Making staff well-being part of company culture

How Standard Life Healthcare (SLH) used an online portal to change its
employees’ attitudes towards health and well-being in the workplace

At Standard Life Healthcare (SLH), you are equally likely to hear body mass
indexes being compared during coffee breaks, as you are to hear what employees
did at the weekend. This is not due to the private health insurance company
suddenly sending in the fitness police or the entire workforce signing up to
gym membership. It is the result of a far more gentle and common sense approach
to health.

The discussion is prompted by the company’s online portal, Vielife, which
provides employees with a mechanism for assessing their health and well-being
rating, along with advice and support to help maintain or improve it. The data
collected by Vielife can then be aggregated and used by management to identify
areas for focus or any health-related issues or trends that may be affecting
the business (data cannot be traced back to individuals).

Providing a benchmark

The impetus for Vielife came as part of SLH’s drive to be a great place to
work, which began in 1998, explains head of HR Vince Mewett. "Since then,
staff turnover has dropped from 20 to 9 per cent and staff satisfaction has
increased from 68 to 93 per cent, but we want to move things on even more,"
says Mewett. "Vielife gives me a benchmark of the company’s health as seen
through the eyes of the employees, which then shows me where we need to improve
things."

The portal was launched in early 2002 and the 800-strong workforce, spread
across two sites at Guildford, Surrey, and Stockport, Cheshire, scored an
overall health and well-being score of 49 per cent, which while fairly good,
still left room for improvement, especially on nutritional balance and physical
activity.

Following this, SLH put in measures, ranging from health fairs and seminars
offering nutritional advice to free fruit days at the canteen – all supported
by internal marketing.

"We also looked at the food on the canteen menu, and while we didn’t
ban chips completely, we did make sure there were healthy alternatives,"
says Mewett.

As well as nutritional measures, SLH provided subsidised on-site massages,
costing employees only £5. "We wanted to bring in some stress management
interventions," says Mewett.

Since the portal’s launch, SHL’s overall health and well-being rating has
gone up to 54 per cent and its nutritional balance score has risen by 35 per
cent.

"The fruit only costs £300 and the massages £13,000 a year, but I still
need to justify those costs, and VieLife gives me a tool for doing that,"
says Mewett.

Productivity has increased by 10 per cent and staff turnover is now down to
6.5 per cent. While Mewett won’t be drawn on direct links between the system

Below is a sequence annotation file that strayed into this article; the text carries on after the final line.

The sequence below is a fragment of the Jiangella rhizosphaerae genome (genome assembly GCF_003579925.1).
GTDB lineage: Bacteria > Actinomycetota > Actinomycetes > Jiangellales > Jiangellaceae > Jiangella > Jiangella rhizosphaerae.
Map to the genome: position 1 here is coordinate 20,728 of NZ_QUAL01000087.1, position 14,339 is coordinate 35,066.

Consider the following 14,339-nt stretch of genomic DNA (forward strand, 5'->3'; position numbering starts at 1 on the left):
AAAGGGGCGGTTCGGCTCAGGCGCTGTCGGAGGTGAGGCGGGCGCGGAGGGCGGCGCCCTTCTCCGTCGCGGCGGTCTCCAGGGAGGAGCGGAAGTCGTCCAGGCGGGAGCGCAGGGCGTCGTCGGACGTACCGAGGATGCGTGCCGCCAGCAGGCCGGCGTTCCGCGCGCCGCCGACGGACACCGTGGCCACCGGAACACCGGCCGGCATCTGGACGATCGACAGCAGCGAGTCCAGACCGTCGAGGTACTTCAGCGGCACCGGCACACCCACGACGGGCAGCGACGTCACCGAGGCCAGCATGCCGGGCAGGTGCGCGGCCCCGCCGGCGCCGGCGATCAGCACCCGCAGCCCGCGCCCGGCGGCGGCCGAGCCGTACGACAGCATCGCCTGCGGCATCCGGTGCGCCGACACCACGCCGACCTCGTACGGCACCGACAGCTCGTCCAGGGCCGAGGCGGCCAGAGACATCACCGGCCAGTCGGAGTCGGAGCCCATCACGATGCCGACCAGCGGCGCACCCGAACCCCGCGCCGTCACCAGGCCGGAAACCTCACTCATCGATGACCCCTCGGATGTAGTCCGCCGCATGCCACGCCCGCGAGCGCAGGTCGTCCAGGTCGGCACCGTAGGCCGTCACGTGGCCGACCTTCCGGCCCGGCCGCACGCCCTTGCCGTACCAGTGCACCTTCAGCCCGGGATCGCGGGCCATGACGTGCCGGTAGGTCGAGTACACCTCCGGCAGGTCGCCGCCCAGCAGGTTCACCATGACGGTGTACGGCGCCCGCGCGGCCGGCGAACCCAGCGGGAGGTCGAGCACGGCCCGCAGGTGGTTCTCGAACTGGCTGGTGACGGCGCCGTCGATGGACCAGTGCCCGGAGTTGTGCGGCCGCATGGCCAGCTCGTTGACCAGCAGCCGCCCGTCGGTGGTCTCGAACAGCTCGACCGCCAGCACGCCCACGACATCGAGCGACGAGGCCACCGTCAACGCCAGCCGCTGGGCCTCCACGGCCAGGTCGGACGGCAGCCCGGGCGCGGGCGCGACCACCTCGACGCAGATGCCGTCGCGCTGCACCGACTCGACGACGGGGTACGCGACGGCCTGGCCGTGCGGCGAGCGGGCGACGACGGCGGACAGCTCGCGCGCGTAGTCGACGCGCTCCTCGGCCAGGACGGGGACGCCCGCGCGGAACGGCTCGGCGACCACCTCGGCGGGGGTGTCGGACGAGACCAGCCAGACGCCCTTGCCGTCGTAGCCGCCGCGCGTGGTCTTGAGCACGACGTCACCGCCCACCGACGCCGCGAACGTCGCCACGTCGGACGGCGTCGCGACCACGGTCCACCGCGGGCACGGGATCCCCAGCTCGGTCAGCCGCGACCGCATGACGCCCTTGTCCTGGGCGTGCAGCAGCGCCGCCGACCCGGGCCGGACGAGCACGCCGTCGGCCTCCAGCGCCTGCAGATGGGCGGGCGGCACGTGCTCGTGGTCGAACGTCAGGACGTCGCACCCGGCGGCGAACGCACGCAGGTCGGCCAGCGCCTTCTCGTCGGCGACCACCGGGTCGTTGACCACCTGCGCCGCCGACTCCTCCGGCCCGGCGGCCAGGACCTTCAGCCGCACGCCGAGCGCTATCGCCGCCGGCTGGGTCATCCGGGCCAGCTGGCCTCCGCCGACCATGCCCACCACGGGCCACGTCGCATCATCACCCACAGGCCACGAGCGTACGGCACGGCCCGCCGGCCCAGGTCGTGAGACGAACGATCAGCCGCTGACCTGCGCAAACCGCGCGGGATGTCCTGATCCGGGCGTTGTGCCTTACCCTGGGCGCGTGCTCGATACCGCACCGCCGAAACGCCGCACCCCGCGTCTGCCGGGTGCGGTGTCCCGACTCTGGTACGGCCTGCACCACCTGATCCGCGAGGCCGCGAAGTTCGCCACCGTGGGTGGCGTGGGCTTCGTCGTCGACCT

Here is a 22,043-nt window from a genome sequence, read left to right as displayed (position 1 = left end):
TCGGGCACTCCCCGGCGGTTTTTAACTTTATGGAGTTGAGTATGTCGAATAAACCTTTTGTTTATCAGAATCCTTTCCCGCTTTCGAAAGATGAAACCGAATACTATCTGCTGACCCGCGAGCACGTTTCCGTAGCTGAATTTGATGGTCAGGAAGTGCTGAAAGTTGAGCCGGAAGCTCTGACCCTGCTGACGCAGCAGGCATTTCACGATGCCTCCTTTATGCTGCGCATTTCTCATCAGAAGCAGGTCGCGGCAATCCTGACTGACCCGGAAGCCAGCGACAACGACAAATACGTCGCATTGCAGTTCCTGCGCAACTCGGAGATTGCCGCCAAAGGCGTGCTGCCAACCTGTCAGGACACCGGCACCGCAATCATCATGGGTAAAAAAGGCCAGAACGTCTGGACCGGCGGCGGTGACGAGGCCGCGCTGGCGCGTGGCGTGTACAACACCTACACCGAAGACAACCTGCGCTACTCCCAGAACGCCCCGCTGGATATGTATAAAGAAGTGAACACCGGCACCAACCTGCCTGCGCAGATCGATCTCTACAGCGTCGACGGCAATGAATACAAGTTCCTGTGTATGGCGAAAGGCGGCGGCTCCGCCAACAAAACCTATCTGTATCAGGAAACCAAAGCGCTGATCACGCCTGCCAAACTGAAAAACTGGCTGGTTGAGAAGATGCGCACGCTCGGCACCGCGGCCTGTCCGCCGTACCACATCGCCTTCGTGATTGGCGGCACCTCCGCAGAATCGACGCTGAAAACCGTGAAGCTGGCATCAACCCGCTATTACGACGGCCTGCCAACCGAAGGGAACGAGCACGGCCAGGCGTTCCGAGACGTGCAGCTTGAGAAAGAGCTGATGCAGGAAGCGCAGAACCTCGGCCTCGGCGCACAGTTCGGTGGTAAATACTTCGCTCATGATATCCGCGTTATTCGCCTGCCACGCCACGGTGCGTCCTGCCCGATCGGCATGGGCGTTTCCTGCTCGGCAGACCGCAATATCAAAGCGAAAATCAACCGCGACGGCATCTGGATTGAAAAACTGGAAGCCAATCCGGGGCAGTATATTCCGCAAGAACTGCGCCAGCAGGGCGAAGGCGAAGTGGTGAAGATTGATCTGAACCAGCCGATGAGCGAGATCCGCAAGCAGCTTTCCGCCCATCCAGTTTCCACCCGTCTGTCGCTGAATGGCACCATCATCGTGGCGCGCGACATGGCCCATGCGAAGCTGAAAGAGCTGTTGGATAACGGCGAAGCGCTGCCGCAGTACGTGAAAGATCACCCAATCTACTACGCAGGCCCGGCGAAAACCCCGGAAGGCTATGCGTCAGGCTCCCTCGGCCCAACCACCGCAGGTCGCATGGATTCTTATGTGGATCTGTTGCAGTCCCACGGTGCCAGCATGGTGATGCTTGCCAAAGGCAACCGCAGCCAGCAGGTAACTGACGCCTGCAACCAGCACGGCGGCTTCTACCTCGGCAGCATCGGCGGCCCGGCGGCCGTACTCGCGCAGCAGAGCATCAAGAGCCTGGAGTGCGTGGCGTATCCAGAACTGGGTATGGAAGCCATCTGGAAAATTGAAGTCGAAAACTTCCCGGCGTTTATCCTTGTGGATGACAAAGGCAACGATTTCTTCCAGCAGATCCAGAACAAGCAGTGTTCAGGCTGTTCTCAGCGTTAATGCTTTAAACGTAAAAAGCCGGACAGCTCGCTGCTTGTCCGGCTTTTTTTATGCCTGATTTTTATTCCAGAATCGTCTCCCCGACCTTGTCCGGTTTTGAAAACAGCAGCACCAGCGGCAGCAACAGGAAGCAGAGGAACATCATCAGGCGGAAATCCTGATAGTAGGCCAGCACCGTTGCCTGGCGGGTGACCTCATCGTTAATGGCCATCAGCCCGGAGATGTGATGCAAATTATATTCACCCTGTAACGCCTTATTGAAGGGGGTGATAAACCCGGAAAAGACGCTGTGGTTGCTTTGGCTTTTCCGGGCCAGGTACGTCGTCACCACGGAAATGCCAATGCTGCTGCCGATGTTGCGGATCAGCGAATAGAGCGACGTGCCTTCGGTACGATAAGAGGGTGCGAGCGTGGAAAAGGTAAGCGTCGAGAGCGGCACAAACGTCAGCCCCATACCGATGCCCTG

and factors such as reduced absenteeism, he feels Vielife is a central part of
the company’s overall people management strategy. "The improved rating
means I can say we have improved the overall health of the company. And if
staff are healthier and more productive, they will provide a better service to
the customer."

Making the link

Vielife’s roots go back 15 years, when Dr Francois Duforez (who still sits
on the board) made the link between health and well-being and performance when
working with jet pilots. He identified the four pillars of health and
well-being as sleep, stress, nutrition and fitness.

Following extensive work and research in the area, he went on to work as a
personal physician in Formula One motor racing, and as a coach in the corporate
sector.

"In a world where companies are asking more of fewer people, absence
and stress is a real issue," says Clive Pinder, managing director of
Vielife. "Vielife helps you optimise individual performance through health
and well-being. If you could improve productivity by two hours a month, for
instance, it would give the UK 77 million extra working days a year."

Catalyst for change

Mewett says that much of what is going on within SLH is common sense and
good HR, but Vielife provides a tool and a framework for making it all happen,
as well as being a catalyst for staff to bring their own momentum to the
strategy.

Senior systems analyst programmer, Catherine McLaren, says that having
Vielife is a bit like having an online magazine you can go to for advice.
"It prompts a lot of conversation. We talk about our scores, and I have
had a lot of tips and advice from it," she says. "I drink a lot more
water at work now and try to do more exercise. When I do, I feel a lot more
alert at work."

Mewett is pleased with the degree to which health and well-being has become
part of the company culture. He says the icing on the cake literally came when
the customary celebratory champagne and cream cake trolley did the rounds.
"Somebody actually asked if they could have fruit instead of a cake,"
he says.

www.vielife.com

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